Loyalty to a football club is heightened by defeat as well as victory, a study has found.
The shared pain of losing binds fans together as disciples of their team as much as the euphoria that comes with winning, say psychologists.
Despair and joy can be so intensely felt that both emotions cause fans to identify strongly with the club they support.
The phenomenon, termed “identity fusion”, helps explain why fan loyalty is often so deeply entrenched – even when a club does nothing to deserve it.
Powerfully negative experiences, such as a humiliating relegation, can actually help to reinforce support for a failing team, the research suggests.
Identity fusion may also bind terrorists together in a common cause or forge bonds between violent gang members, it is claimed.
Lead scientist Martha Newson, from Oxford University’s Institute of Cognitive and Evolutionary Anthropology, cited followers of Leicester City as a good example of fiercely loyal fans who have stuck by their team through thick and thin.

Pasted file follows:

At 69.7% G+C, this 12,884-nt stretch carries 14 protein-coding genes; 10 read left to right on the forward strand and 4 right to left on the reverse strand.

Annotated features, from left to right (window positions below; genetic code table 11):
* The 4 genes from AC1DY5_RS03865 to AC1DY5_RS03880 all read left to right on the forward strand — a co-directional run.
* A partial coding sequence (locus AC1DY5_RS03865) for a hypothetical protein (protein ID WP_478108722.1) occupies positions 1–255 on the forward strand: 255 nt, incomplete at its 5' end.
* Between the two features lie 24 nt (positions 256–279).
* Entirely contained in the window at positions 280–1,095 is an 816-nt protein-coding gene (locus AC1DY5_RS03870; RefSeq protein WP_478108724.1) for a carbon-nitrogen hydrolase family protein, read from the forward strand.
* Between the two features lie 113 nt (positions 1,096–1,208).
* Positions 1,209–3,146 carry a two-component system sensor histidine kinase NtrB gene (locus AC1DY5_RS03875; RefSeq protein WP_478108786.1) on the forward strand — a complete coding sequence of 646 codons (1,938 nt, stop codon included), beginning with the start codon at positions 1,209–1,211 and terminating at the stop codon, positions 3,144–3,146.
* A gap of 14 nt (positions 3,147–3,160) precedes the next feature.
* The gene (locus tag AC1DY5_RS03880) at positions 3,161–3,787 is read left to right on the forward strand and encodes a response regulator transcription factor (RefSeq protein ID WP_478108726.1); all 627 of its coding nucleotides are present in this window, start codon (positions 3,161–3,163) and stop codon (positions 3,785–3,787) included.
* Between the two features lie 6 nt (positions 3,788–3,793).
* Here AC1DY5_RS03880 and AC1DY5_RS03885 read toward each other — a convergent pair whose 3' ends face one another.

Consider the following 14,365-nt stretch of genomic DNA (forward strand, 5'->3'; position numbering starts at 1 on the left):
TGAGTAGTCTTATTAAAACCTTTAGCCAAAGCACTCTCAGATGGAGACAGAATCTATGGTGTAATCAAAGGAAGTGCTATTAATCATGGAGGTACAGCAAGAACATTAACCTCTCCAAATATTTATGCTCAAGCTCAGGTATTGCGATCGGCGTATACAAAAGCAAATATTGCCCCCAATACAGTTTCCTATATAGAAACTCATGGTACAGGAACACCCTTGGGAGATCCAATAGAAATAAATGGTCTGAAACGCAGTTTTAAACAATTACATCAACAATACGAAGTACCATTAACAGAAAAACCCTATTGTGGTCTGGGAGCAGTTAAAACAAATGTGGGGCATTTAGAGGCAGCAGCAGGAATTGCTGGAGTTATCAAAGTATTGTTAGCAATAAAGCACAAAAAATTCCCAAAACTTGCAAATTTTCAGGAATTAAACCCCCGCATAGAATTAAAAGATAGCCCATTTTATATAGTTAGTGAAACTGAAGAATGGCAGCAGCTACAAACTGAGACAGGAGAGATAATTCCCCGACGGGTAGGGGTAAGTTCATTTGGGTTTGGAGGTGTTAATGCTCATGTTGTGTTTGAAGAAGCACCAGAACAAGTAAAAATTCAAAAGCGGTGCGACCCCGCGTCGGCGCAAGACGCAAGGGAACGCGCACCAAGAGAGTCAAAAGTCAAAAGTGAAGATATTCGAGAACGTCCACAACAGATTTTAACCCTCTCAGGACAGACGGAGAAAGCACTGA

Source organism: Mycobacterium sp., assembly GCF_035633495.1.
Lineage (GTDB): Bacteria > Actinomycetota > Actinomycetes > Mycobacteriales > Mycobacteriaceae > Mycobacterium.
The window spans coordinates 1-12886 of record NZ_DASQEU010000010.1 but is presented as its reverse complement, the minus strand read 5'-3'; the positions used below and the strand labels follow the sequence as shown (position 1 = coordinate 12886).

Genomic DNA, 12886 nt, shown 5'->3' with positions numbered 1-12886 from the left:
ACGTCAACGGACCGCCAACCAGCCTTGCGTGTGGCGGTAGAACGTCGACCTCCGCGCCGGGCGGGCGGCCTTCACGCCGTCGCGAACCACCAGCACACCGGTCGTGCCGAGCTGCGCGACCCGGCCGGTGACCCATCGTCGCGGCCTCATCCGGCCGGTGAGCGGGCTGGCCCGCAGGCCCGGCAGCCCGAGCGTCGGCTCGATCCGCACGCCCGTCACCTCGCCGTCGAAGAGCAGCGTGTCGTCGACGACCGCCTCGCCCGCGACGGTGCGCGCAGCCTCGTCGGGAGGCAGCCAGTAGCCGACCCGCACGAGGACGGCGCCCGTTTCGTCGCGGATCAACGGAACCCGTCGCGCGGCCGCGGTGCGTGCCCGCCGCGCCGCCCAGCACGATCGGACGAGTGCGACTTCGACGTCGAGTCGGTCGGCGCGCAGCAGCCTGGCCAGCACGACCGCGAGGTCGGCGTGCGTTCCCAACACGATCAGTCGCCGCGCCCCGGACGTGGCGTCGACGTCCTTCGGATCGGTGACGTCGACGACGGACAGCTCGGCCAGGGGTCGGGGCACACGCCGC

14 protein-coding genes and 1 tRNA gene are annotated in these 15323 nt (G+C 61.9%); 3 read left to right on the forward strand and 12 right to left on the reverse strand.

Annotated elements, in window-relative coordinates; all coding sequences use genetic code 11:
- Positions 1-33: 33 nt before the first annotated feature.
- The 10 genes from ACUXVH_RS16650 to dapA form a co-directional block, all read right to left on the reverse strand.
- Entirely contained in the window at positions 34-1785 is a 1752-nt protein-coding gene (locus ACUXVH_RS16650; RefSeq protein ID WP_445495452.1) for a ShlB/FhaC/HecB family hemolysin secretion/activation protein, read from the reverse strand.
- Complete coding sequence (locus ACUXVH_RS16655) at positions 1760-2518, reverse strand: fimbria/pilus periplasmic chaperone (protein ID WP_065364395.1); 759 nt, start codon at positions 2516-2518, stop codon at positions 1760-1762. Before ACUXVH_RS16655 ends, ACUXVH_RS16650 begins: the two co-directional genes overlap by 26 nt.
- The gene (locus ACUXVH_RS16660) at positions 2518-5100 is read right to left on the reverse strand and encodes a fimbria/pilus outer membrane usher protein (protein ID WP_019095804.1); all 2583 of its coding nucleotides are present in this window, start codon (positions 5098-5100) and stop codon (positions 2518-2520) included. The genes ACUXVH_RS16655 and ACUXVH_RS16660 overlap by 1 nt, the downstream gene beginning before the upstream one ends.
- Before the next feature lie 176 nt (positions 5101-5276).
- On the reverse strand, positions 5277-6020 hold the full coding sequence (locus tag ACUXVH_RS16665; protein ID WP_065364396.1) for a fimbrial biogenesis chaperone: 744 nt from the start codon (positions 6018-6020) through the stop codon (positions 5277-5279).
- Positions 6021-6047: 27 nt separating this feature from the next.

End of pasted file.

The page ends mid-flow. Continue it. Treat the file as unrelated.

The club, known as “the Foxes”, caused one of the biggest sporting upsets in history when it clinched the Premier League title after narrowly avoiding relegation.
Ms Newson said: “Together the fans have been on a journey where for many years the team didn’t get the results, then the club’s fortunes soared, culminating in them celebrating the Premiership title last season.
“Our research suggests it is the intensity of emotion that counts, so their history of shared painful losses is as important as the joy of winning the league in creating ‘self-shaping’ experiences. These experiences lead fans to fuse their own identity with that of their club and fellow supporters.”
Around 150 football supporters who followed a number of different performing teams from around the UK took part in the study, based on an online survey.
Co-author Professor Harvey Whitehouse, director of the Institute of Cognitive and Evolutionary Anthropology, said the results had implications for dealing with terrorism, football hooliganism and gang violence.
He said: “We find that deeply unpleasant, painful shared memories can strengthen ties rather than breaking them. This has relevance for policymakers, for example, fighters in Syria experiencing the horrors of a bombing campaign may be bound together by these traumatic events.
“A similar mechanism might be responsible for creating ties between gang members who have shared violent experiences.
“We hope further research can shed light on how self-shaping mechanisms can be harnessed to produce more positive outcomes.
“The reverse might also be possible - that is it may be possible to ‘de-fuse’ individuals whose love of the group leads acts of terrorism or possibly, in the case of a few football fans, fighting on the terraces.”